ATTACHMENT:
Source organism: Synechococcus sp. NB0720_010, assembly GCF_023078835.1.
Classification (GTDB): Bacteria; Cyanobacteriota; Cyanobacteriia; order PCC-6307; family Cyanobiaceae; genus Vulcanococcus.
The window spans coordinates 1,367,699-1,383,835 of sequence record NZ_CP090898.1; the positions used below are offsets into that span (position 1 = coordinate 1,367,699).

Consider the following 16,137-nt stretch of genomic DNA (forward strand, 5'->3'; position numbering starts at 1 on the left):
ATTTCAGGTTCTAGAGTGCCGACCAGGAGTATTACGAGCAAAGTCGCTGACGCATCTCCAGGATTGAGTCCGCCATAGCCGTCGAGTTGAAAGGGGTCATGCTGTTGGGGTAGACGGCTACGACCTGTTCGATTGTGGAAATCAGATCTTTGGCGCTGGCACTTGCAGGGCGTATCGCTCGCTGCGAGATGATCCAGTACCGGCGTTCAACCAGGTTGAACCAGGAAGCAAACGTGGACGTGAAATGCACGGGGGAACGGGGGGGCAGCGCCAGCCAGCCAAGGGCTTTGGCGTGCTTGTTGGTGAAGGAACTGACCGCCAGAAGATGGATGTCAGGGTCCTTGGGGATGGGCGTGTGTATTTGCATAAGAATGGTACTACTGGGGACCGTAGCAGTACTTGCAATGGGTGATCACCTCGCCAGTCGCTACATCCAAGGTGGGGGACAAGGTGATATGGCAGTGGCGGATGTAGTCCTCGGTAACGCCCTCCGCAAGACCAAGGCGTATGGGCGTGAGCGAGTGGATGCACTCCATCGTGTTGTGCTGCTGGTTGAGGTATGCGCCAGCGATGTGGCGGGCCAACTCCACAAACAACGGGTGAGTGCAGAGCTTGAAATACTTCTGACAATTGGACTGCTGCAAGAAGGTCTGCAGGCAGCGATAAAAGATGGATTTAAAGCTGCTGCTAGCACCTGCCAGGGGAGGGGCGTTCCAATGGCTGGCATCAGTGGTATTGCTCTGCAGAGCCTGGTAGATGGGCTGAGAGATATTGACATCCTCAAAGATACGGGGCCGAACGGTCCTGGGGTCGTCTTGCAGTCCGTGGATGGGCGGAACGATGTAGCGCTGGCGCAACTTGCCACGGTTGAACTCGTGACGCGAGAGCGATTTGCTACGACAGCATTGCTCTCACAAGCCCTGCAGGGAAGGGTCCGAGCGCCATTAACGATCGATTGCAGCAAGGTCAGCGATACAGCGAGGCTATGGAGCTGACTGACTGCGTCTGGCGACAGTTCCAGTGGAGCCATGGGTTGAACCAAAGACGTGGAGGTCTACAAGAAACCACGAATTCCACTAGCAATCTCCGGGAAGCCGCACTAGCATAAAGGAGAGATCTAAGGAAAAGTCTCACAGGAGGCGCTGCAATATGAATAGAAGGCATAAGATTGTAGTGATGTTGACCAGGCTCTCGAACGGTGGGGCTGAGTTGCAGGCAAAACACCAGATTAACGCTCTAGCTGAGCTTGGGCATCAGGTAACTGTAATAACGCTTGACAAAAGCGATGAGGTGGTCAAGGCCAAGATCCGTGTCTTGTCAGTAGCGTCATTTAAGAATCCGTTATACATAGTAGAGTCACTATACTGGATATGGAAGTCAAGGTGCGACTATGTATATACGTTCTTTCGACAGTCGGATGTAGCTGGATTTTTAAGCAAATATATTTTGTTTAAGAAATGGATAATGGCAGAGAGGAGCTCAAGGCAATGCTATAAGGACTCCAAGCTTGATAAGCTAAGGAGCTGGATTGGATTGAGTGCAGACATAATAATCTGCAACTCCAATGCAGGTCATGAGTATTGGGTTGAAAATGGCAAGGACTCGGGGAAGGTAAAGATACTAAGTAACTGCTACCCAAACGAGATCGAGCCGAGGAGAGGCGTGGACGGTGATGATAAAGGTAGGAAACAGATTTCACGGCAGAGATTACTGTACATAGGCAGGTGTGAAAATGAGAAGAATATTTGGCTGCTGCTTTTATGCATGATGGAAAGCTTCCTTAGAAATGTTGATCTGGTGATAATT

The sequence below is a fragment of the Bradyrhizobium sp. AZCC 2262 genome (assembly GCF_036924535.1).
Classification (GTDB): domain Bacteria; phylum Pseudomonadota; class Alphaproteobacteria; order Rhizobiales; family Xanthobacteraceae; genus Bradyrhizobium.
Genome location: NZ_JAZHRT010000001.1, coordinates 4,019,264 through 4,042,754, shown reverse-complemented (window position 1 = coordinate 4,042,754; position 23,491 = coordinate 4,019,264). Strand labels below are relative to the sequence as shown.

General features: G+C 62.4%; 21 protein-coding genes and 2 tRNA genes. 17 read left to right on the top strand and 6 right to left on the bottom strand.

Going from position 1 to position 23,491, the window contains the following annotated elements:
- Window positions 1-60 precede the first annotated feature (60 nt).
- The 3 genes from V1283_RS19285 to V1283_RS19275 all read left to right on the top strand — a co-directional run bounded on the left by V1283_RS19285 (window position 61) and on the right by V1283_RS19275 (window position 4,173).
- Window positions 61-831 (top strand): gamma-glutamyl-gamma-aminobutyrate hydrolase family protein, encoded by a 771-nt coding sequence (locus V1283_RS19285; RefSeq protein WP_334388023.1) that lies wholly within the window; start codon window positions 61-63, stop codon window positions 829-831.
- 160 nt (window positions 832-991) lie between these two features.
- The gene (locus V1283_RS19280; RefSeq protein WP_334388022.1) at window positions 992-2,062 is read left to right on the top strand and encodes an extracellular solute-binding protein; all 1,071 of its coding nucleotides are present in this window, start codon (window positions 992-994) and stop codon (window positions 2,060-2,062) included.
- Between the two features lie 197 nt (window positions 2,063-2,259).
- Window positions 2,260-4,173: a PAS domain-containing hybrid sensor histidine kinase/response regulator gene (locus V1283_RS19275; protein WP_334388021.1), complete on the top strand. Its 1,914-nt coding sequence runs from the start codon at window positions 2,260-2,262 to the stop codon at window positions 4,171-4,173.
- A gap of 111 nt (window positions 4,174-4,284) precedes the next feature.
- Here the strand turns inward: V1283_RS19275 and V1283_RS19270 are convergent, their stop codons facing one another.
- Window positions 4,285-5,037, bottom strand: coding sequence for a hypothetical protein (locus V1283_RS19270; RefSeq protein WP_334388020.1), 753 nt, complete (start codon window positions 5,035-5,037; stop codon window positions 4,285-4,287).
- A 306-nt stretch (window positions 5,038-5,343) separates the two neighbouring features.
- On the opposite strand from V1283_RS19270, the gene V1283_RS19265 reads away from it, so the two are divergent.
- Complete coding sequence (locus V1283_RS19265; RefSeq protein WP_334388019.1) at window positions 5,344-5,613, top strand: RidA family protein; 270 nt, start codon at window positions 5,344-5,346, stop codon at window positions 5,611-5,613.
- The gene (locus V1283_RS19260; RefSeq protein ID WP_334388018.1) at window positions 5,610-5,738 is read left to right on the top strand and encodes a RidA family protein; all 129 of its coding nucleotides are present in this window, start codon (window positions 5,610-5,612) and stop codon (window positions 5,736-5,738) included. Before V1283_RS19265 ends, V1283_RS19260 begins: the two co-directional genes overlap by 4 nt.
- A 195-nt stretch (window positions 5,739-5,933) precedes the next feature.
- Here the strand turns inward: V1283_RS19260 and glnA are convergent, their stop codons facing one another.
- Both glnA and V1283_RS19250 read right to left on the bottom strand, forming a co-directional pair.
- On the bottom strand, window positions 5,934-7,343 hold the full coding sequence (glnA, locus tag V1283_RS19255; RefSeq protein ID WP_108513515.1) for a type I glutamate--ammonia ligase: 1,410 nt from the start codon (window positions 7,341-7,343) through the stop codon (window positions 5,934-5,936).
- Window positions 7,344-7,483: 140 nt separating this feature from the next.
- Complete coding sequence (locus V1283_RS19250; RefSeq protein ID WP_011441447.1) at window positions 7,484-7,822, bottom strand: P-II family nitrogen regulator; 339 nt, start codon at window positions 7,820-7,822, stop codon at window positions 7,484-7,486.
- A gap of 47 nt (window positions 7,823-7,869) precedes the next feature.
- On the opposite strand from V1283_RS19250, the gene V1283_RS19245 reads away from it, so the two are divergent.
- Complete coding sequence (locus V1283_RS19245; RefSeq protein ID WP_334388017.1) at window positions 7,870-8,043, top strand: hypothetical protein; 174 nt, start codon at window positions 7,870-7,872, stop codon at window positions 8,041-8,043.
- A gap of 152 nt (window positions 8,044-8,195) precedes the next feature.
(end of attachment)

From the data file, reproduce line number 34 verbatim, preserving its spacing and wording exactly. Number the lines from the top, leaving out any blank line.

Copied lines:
- A gap of 152 nt (window positions 8,044-8,195) precedes the next feature.